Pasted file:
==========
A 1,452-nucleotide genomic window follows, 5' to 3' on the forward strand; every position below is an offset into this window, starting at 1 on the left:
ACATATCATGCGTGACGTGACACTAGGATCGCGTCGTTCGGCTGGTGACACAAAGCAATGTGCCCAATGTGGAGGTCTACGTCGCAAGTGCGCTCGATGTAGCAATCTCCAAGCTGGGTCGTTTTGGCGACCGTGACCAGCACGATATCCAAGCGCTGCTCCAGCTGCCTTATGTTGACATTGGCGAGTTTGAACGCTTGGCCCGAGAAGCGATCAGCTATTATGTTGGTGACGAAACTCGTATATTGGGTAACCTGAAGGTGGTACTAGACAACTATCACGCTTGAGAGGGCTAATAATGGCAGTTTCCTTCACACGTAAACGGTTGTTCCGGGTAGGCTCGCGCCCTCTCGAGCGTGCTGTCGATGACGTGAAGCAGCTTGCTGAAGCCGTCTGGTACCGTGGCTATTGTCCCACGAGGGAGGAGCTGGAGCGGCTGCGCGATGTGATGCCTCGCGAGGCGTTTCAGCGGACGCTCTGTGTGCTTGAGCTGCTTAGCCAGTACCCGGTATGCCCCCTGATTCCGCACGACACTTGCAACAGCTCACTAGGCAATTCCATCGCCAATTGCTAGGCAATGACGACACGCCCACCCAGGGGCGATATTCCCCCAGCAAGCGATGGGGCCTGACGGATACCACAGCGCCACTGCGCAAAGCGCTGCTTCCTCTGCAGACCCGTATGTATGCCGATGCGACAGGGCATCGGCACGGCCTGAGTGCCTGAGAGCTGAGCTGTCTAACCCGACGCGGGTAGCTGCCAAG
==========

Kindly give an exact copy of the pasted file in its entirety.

A 1,452-nucleotide genomic window follows, 5' to 3' on the forward strand; every position below is an offset into this window, starting at 1 on the left:
ACATATCATGCGTGACGTGACACTAGGATCGCGTCGTTCGGCTGGTGACACAAAGCAATGTGCCCAATGTGGAGGTCTACGTCGCAAGTGCGCTCGATGTAGCAATCTCCAAGCTGGGTCGTTTTGGCGACCGTGACCAGCACGATATCCAAGCGCTGCTCCAGCTGCCTTATGTTGACATTGGCGAGTTTGAACGCTTGGCCCGAGAAGCGATCAGCTATTATGTTGGTGACGAAACTCGTATATTGGGTAACCTGAAGGTGGTACTAGACAACTATCACGCTTGAGAGGGCTAATAATGGCAGTTTCCTTCACACGTAAACGGTTGTTCCGGGTAGGCTCGCGCCCTCTCGAGCGTGCTGTCGATGACGTGAAGCAGCTTGCTGAAGCCGTCTGGTACCGTGGCTATTGTCCCACGAGGGAGGAGCTGGAGCGGCTGCGCGATGTGATGCCTCGCGAGGCGTTTCAGCGGACGCTCTGTGTGCTTGAGCTGCTTAGCCAGTACCCGGTATGCCCCCTGATTCCGCACGACACTTGCAACAGCTCACTAGGCAATTCCATCGCCAATTGCTAGGCAATGACGACACGCCCACCCAGGGGCGATATTCCCCCAGCAAGCGATGGGGCCTGACGGATACCACAGCGCCACTGCGCAAAGCGCTGCTTCCTCTGCAGACCCGTATGTATGCCGATGCGACAGGGCATCGGCACGGCCTGAGTGCCTGAGAGCTGAGCTGTCTAACCCGACGCGGGTAGCTGCCAAG